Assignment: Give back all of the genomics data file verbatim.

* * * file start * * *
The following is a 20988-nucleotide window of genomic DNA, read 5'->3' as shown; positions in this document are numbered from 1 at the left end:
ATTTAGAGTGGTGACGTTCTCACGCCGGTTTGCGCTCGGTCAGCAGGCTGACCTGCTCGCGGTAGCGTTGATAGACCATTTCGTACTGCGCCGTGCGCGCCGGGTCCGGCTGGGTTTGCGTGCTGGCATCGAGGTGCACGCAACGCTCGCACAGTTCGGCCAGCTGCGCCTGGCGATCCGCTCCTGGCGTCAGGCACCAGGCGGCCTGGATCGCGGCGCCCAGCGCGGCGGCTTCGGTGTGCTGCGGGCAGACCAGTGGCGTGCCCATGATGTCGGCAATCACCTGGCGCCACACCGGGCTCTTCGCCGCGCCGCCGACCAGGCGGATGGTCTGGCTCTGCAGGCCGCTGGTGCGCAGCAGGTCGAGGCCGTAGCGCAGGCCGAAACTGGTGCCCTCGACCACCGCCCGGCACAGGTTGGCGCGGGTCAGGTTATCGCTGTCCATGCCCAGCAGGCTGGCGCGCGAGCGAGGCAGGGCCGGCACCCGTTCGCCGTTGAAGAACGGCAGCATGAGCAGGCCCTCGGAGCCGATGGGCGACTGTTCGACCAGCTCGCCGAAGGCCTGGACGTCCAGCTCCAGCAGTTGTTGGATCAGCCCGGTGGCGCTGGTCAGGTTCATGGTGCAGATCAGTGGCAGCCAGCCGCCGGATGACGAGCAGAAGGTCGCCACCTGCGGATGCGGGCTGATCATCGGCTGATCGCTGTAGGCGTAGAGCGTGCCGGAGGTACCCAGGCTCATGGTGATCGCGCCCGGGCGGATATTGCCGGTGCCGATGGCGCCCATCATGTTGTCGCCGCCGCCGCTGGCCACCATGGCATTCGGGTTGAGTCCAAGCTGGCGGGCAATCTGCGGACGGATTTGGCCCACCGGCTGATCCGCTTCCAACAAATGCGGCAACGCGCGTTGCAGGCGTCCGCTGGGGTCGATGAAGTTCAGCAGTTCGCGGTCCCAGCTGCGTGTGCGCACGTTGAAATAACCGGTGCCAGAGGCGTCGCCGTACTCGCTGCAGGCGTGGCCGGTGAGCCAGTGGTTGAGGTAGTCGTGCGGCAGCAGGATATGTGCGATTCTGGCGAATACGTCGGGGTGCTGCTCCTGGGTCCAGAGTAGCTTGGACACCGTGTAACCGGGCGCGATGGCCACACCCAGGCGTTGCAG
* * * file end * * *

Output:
The following is a 20988-nucleotide window of genomic DNA, read 5'->3' as shown; positions in this document are numbered from 1 at the left end:
ATTTAGAGTGGTGACGTTCTCACGCCGGTTTGCGCTCGGTCAGCAGGCTGACCTGCTCGCGGTAGCGTTGATAGACCATTTCGTACTGCGCCGTGCGCGCCGGGTCCGGCTGGGTTTGCGTGCTGGCATCGAGGTGCACGCAACGCTCGCACAGTTCGGCCAGCTGCGCCTGGCGATCCGCTCCTGGCGTCAGGCACCAGGCGGCCTGGATCGCGGCGCCCAGCGCGGCGGCTTCGGTGTGCTGCGGGCAGACCAGTGGCGTGCCCATGATGTCGGCAATCACCTGGCGCCACACCGGGCTCTTCGCCGCGCCGCCGACCAGGCGGATGGTCTGGCTCTGCAGGCCGCTGGTGCGCAGCAGGTCGAGGCCGTAGCGCAGGCCGAAACTGGTGCCCTCGACCACCGCCCGGCACAGGTTGGCGCGGGTCAGGTTATCGCTGTCCATGCCCAGCAGGCTGGCGCGCGAGCGAGGCAGGGCCGGCACCCGTTCGCCGTTGAAGAACGGCAGCATGAGCAGGCCCTCGGAGCCGATGGGCGACTGTTCGACCAGCTCGCCGAAGGCCTGGACGTCCAGCTCCAGCAGTTGTTGGATCAGCCCGGTGGCGCTGGTCAGGTTCATGGTGCAGATCAGTGGCAGCCAGCCGCCGGATGACGAGCAGAAGGTCGCCACCTGCGGATGCGGGCTGATCATCGGCTGATCGCTGTAGGCGTAGAGCGTGCCGGAGGTACCCAGGCTCATGGTGATCGCGCCCGGGCGGATATTGCCGGTGCCGATGGCGCCCATCATGTTGTCGCCGCCGCCGCTGGCCACCATGGCATTCGGGTTGAGTCCAAGCTGGCGGGCAATCTGCGGACGGATTTGGCCCACCGGCTGATCCGCTTCCAACAAATGCGGCAACGCGCGTTGCAGGCGTCCGCTGGGGTCGATGAAGTTCAGCAGTTCGCGGTCCCAGCTGCGTGTGCGCACGTTGAAATAACCGGTGCCAGAGGCGTCGCCGTACTCGCTGCAGGCGTGGCCGGTGAGCCAGTGGTTGAGGTAGTCGTGCGGCAGCAGGATATGTGCGATTCTGGCGAATACGTCGGGGTGCTGCTCCTGGGTCCAGAGTAGCTTGGACACCGTGTAACCGGGCGCGATGGCCACACCCAGGCGTTGCAG